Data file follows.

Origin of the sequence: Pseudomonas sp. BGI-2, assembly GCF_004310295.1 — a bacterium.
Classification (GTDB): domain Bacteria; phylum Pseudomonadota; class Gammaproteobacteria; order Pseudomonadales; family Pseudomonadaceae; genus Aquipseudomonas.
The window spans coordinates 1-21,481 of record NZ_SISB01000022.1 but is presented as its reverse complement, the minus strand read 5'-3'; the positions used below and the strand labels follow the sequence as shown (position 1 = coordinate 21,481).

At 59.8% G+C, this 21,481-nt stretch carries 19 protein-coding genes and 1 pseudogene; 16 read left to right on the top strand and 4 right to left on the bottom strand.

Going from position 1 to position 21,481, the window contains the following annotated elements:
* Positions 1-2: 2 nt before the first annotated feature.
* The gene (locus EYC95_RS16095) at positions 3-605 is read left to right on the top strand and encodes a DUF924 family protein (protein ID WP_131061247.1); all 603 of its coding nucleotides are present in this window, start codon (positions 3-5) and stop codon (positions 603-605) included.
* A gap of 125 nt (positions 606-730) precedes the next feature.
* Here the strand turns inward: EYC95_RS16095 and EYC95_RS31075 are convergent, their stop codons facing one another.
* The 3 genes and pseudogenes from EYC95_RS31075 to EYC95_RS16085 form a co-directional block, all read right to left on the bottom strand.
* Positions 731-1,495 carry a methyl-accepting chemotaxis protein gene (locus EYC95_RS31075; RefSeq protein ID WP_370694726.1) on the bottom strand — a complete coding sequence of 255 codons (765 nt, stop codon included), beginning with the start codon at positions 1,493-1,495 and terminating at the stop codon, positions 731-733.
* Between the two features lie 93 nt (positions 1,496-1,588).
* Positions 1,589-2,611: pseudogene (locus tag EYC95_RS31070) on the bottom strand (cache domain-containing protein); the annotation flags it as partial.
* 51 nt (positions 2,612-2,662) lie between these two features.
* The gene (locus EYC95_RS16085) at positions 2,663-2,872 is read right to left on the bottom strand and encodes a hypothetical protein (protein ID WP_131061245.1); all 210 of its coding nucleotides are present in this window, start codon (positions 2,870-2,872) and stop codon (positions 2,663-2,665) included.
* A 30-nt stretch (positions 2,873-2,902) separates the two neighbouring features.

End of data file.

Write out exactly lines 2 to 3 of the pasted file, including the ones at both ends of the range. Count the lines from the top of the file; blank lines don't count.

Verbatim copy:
Classification (GTDB): domain Bacteria; phylum Pseudomonadota; class Gammaproteobacteria; order Pseudomonadales; family Pseudomonadaceae; genus Aquipseudomonas.
The window spans coordinates 1-21,481 of record NZ_SISB01000022.1 but is presented as its reverse complement, the minus strand read 5'-3'; the positions used below and the strand labels follow the sequence as shown (position 1 = coordinate 21,481).